Millcon invests in $12m Myanmar plant
28 November 2016
SET-listed Millcon Steel Plc (MILL) has partnered with local companies to invest in a UScopy2 million plant to produce construction steel to meet rising demand in Myanmar, where construction business and investment in infrastructures are booming.
Chief executive Sittichai Leeswadtrakul said Millcon owns a 45% stake in the joint venture, while General Engineering Co Ltd holds 45% and 10% is held by Thiha Group.
The new company is called Millcon Thiha Co Ltd and is located in Myanmar's Thilawa special economic zone with a privilege to lease land for up to 75 years as well as import and export tariff exemptions.
The company has production capacity of 4,000-5,000 tonnes of construction steel per month, with most expected to be sold initially domestically in Myanmar. Export locations include Cambodia, Laos and Vietnam, he said.
After three years, the goal is for 25% of production to be sold in Myanmar, with exports to the region making up the remainder, Mr Sittichai said.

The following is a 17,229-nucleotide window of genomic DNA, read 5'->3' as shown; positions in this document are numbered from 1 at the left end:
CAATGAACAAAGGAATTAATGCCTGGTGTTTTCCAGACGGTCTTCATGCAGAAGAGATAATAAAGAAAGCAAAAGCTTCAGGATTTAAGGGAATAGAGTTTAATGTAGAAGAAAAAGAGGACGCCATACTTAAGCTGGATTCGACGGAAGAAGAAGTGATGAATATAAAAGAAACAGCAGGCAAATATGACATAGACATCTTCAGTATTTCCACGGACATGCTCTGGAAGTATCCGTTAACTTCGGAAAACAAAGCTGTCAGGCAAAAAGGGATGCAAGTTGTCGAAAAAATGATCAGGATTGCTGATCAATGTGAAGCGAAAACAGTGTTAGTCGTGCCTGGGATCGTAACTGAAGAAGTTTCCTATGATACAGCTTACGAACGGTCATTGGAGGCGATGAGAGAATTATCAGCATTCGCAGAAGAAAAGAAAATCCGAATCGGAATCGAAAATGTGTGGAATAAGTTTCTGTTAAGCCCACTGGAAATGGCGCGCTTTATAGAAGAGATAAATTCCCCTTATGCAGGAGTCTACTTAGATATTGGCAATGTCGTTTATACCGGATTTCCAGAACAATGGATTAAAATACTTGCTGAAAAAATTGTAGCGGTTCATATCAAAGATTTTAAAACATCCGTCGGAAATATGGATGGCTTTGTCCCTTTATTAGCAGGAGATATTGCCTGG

He said the company expects the venture to generate 1 billion baht in revenue its first year of operation, with the company breaking even in four to five years.
Aye Thiha, chief executive of Thiha Group, said demand for construction steel in Myanmar grew about 10% per year over the past decade as economic growth surged.
"After the election, construction of several mega-infrastructure projects were quite slow compared to the junta period, but we believe these project will be accelerated from now, boosting demand for construction steel and materials," Aye Thiha said.The company will diversify to produce other construction materials soon, he said.
For its Thai business, Millcon is likely to be picked as a major supplier of special-grade steel for the construction of the Red Line electric train project because the company adjusted its focus recently to produce high-quality steel, aiming to compete in the high-end market, which has fewer competitors and a higher profit margin.
As a result, Millcon is the only domestic steelmaker that can produce the high-tensile steel needed for the construction of the Red Line (from Bang Sue to Rangsit).
The move should help reduce imports of high-grade steel and encourage Thai steelmakers to switch to producing the higher-quality metal, said Mr Sittichai.
MILL shares closed Friday on the Stock Exchange of Thailand at 1.25 baht, unchanged, in trade worth 6.1 million baht.